Use this URL to cite or link to this record in EThOS: https://ethos.bl.uk/OrderDetails.do?uin=uk.bl.ethos.791492
Title: Making the intractable conflict tractable : a critical discourse analysis of the philosophy underlying the South African Truth and Reconciliation Commission
Author: Oguntuwase, O.-J.
ISNI:       0000 0004 8502 4561
Awarding Body: Nottingham Trent University
Current Institution: Nottingham Trent University
Date of Award: 2018
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Abstract:
The world is still groping under the yoke of seeking lasting solutions to some stubborn international conflicts that have resisted myriad resolution attempt with no solutions still in sight. This is despite the imposing presence of the UN and the growing sophistication in the art and science of conflict resolution. The compelling fact necessitating this research is that the world has classified such age-long conflicts as "intractable" giving the impression of fait-accompli. Excitingly, the 1994/95 collapse of the 48 years Apartheid conflict, which was hitherto regarded as one of the world's worst intractable conflict, was a contradiction of this idea of intractability. Hence South Africa Blaise the trail that these so-called intractable conflicts are tractable after all. This research aims at identifying the totality of instruments employed by South Africa to achieve this success. While operating within a multidisciplinary purview of the intersection between, Politics, International Relations, Philosophy as well as language and Communication. The methodology of Critical Discourse Analysis (CDA) and Giorgio Agamben's "Exclusive Inclusive Philosophy of the Homo Sacer", were applied in the analysis and interpretation of the emerging narratives from the TRC report. The purpose is to discover the underlying theories and principles that animate the mediation process in order to understand this South African recipe for intractable conflict. Emerging from the above processes is the discovery that the South African success story rests on a home-grown intervention process. That which involves negotiations that ultimately led to the emergence of a new constitution and the Institution of the Truth and Reconciliation Commission, which is vested with the responsibility of dealing with the atrocities of the past, in a manner that creates no winner or loser. The findings further reveal, that underlying these negotiations and operation of the TRC is the fundamental principle of "deconstruction of absolute ideas". Emanating from this were a set of seven paradoxical couplets upon which the South African success story was brewed. These Seven paradoxes constitute a significant contribution to knowledge. They include Peace without Reconciliation, Unification without Harmony, Healing without Forgetting, Confession without Remorse, Amnesty without Forgiveness, Tolerance without Friendship, and Truth without Justice.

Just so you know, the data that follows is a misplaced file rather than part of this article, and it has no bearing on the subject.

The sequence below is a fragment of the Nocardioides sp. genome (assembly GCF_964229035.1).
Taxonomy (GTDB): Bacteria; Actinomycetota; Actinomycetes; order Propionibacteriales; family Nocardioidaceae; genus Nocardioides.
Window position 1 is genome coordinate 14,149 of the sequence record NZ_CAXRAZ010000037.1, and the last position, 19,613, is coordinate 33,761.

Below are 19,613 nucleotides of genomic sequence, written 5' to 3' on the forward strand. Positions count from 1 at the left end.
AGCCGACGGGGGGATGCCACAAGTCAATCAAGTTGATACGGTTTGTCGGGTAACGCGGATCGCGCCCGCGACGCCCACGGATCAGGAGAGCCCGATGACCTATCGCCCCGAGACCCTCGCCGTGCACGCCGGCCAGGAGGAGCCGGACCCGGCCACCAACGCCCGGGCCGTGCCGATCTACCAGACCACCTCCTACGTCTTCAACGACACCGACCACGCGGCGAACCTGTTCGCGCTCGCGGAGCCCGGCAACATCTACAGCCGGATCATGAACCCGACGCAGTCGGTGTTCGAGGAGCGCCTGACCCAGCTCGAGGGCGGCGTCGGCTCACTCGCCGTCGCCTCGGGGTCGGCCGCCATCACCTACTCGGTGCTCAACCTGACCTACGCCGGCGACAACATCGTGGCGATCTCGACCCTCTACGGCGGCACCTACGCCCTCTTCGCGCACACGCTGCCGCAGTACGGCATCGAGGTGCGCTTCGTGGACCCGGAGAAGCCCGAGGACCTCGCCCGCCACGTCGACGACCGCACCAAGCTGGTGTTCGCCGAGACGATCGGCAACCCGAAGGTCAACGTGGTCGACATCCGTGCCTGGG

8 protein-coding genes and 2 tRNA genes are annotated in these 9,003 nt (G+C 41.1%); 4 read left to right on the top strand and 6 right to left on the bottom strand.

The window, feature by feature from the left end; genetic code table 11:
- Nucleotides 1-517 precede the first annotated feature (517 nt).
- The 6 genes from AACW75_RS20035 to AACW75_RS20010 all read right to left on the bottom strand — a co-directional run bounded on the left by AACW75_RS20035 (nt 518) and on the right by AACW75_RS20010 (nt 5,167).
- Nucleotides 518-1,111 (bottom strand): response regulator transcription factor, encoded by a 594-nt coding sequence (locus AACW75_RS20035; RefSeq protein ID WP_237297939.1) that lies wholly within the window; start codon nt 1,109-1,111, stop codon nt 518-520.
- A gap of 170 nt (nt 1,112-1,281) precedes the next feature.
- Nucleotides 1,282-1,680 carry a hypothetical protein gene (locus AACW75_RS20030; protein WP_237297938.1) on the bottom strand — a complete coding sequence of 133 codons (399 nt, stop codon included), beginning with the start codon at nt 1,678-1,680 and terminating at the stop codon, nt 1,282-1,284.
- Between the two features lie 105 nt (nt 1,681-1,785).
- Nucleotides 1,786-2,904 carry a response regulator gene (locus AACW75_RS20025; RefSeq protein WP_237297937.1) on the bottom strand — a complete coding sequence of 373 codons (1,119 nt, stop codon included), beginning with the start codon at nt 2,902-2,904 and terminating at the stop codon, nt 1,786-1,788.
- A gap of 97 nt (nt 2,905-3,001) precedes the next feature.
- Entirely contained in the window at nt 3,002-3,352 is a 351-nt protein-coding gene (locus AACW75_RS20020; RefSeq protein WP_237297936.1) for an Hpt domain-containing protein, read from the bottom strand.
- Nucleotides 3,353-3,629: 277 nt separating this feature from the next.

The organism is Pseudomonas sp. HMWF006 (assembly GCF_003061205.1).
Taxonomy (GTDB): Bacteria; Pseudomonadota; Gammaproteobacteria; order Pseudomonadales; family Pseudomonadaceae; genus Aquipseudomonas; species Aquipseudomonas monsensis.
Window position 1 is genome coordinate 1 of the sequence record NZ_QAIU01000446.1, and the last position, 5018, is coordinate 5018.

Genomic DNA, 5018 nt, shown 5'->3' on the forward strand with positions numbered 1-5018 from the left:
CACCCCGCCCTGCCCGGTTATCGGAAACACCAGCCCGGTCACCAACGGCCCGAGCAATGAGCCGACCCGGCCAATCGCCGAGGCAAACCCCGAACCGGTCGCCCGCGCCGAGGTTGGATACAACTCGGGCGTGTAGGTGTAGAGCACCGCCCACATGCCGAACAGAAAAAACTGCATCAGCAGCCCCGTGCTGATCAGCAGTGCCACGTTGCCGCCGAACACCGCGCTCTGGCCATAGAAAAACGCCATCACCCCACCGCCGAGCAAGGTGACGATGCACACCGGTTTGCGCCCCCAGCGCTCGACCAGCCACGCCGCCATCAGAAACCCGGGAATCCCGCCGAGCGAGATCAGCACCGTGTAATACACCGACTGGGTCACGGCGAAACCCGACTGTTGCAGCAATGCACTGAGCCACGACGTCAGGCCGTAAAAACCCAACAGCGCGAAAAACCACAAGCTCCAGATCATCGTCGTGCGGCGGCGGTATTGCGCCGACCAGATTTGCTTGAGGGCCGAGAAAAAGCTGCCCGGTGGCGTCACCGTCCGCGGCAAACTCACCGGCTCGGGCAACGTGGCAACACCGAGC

Supervisor: Not available Sponsor: Not available
Qualification Name: Thesis (Ph.D.) Qualification Level: Doctoral
EThOS ID: uk.bl.ethos.791492  DOI: Not available
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